OTTAWA (Dow Jones)
Oil sands producers may start looking to pause multibillion-dollar projects as crude prices slump below the sector's comfort zone.
Just three months after its meteoric rise above $145 a barrel, crude oil has plunged 46% to below $80 a barrel as demand fears gather pace. But Alberta's oil sands developments are now more expensive than ever and analysts reckon new developments will need sustained oil prices of $90 a barrel, or even $100 and beyond. Funding them will prove a major challenge as credit dries up and global markets continue to freefall.
"We're well below the marginal cost of a new Canadian oil sands project," said Jeff Rubin, chief economist at CIBC World Markets. "Oil sands stocks are getting particularly pummeled because they're not profitable at today's (crude price) levels, even existing projects. It's wiped out their operating margins."
Major producers such as Suncor Energy Inc. (SU) and Royal Dutch Shell PLC (RDSB) maintain that they don't base investment decisions on "short term volatility" as oil sands developments produce steadily over decades.
However, analysts reckon that companies are already considering rejigging project sizes or timelines, especially those that have yet to put a shovel in the ground. As a result, the sector's output forecasts are likely to have to be scaled back yet again. This could have big implications for the U.S., which already sources a fifth of its crude imports from Canada and will be increasingly reliant on the oil sands to replace declining production from Mexico and Venezuela.
"Although the focus (in the oil market) has been on demand destruction, people should be looking at supply destruction," Rubin said. "Companies are going to find it difficult persuading their boards to sanction projects if they're not going to make any money."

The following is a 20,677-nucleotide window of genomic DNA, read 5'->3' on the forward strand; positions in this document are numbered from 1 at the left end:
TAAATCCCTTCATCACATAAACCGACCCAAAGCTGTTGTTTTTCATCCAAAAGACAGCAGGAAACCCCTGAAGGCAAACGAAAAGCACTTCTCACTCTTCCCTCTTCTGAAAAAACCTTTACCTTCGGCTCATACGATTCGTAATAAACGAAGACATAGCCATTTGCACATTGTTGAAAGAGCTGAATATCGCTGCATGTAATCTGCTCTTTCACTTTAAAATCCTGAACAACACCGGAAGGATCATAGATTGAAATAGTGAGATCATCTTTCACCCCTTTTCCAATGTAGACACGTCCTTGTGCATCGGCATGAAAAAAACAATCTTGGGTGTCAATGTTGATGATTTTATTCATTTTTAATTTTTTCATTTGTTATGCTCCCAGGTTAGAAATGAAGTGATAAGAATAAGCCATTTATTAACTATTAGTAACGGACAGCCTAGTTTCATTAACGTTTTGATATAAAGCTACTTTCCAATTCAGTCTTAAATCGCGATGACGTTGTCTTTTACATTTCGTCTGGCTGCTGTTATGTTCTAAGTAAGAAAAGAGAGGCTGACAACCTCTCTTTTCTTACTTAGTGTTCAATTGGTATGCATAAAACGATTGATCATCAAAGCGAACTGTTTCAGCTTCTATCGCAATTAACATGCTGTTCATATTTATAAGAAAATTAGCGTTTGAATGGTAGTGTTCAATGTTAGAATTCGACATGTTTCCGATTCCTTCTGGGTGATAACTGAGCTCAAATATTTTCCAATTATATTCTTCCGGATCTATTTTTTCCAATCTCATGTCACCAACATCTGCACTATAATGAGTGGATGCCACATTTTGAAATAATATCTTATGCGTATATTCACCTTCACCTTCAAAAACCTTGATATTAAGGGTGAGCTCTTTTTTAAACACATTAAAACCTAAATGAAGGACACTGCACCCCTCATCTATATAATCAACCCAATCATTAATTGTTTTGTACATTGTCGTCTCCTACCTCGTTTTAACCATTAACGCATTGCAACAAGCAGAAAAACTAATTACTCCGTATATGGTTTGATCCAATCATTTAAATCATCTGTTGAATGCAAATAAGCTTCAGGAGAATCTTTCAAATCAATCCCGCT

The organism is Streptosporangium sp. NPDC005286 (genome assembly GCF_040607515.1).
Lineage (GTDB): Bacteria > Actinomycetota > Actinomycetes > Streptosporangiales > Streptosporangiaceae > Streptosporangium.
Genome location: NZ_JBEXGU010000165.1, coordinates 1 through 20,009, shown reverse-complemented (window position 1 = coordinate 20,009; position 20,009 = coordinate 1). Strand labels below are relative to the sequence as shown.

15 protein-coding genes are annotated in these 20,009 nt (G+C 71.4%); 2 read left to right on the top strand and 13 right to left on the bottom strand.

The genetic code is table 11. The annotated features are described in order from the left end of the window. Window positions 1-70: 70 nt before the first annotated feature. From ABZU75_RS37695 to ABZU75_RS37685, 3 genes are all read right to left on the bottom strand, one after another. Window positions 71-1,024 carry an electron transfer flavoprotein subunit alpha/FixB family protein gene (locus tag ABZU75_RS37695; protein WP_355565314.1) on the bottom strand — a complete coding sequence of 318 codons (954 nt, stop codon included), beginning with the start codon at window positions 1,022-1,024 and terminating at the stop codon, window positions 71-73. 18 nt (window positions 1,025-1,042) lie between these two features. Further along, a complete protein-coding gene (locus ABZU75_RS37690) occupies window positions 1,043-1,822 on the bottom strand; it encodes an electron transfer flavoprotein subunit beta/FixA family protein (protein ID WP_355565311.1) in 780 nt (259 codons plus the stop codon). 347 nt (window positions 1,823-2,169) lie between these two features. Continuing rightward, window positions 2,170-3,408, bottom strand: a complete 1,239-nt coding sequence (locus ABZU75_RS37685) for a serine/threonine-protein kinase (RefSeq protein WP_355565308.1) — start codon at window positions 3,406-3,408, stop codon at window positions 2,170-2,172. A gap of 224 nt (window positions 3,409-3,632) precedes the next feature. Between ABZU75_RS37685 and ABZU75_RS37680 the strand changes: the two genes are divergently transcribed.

Fort Hills In The Crosshairs?
One victim could be the massive Fort Hills integrated oil sands project in northern Alberta. Last month, the Petro-Canada-led (PCZ) consortium announced cost estimates had jumped by more than half to around C$24 billion, potentially making it one of the priciest developments in an already pricey sector.
The project will need oil to stay at $96 a barrel to generate returns of 8.5%, estimates UBS Securities' analyst Andrew Potter. Some economists reckon oil prices have a long way to go down yet - $60 could be the oil market floor, according to Deutsche Bank - and even if crude tracks back up again, the Fort Hills partners may be forced to put the project decision on hold until it does. Benchmark crude prices settled down more than 10% at $77.70 a barrel Friday, the lowest settlement since Sept. 10, 2007.
Petro-Canada still intends to make the go-ahead decision at the end of the year as planned, and the oil price slump "won't impact" the project's schedule, company spokeswoman Andrea Ranson said.
"It's kind of a short-term volatility that we're seeing now but the oil sands is a long-term investment that will be producing over decades," she added.
Output Growth Could Slow
Even projects that are already producing or close to doing so may be affected. While oil sands output will provide some steady cash flow, expansions are often significantly more expensive than earlier phases due to soaring inflation. Nexen Inc. (NXY) and OPTI Canada Inc. (OPC.T) will start producing high-quality synthetic crude from the first 60,000 barrel-a-day phase of its Long Lake project this month, and plan to add equal-sized chunks of production up to 360,000 barrels a day.
The next phase, which could cost up to C$9.6 billion, could now be put on hold until markets stabilize.
"With recent economic and financial market instability, we may not be in a position where we feel comfortable with the near-term sanctioning of phase two," OPTI's chief financial officer David Halford said at a London conference earlier this week.
If the expansion is delayed, oil sands output growth may slow again. Production is currently expected to more than double to 2.8 million barrels a day in 2015, a more modest estimate than a year ago, as regulatory delays and vague environmental rules take their toll.
The Canadian Association of Petroleum Producers, the industry group that produces the widely watched forecasts, hasn't yet indicated if it expects a further downgrade.
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